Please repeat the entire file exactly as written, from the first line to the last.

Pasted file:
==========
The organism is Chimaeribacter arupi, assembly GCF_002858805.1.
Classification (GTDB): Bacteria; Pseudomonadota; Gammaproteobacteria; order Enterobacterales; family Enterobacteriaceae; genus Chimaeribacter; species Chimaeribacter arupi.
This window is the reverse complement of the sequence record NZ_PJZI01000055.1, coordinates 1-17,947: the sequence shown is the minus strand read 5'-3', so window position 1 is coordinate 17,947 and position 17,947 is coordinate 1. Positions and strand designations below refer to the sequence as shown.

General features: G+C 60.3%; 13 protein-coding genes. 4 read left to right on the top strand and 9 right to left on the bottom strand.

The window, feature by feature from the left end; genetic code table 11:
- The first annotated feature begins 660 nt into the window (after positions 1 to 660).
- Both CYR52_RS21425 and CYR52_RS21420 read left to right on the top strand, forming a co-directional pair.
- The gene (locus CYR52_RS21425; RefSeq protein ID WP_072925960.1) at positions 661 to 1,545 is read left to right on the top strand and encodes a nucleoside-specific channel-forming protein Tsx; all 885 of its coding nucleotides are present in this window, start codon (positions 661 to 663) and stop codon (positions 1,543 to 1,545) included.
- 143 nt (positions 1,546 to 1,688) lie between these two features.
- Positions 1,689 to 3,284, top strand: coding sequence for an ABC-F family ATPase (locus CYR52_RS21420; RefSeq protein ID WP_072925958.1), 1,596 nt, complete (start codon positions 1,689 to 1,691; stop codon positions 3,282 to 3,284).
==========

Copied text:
The organism is Chimaeribacter arupi, assembly GCF_002858805.1.
Classification (GTDB): Bacteria; Pseudomonadota; Gammaproteobacteria; order Enterobacterales; family Enterobacteriaceae; genus Chimaeribacter; species Chimaeribacter arupi.
This window is the reverse complement of the sequence record NZ_PJZI01000055.1, coordinates 1-17,947: the sequence shown is the minus strand read 5'-3', so window position 1 is coordinate 17,947 and position 17,947 is coordinate 1. Positions and strand designations below refer to the sequence as shown.

General features: G+C 60.3%; 13 protein-coding genes. 4 read left to right on the top strand and 9 right to left on the bottom strand.

The window, feature by feature from the left end; genetic code table 11:
- The first annotated feature begins 660 nt into the window (after positions 1 to 660).
- Both CYR52_RS21425 and CYR52_RS21420 read left to right on the top strand, forming a co-directional pair.
- The gene (locus CYR52_RS21425; RefSeq protein ID WP_072925960.1) at positions 661 to 1,545 is read left to right on the top strand and encodes a nucleoside-specific channel-forming protein Tsx; all 885 of its coding nucleotides are present in this window, start codon (positions 661 to 663) and stop codon (positions 1,543 to 1,545) included.
- 143 nt (positions 1,546 to 1,688) lie between these two features.
- Positions 1,689 to 3,284, top strand: coding sequence for an ABC-F family ATPase (locus CYR52_RS21420; RefSeq protein ID WP_072925958.1), 1,596 nt, complete (start codon positions 1,689 to 1,691; stop codon positions 3,282 to 3,284).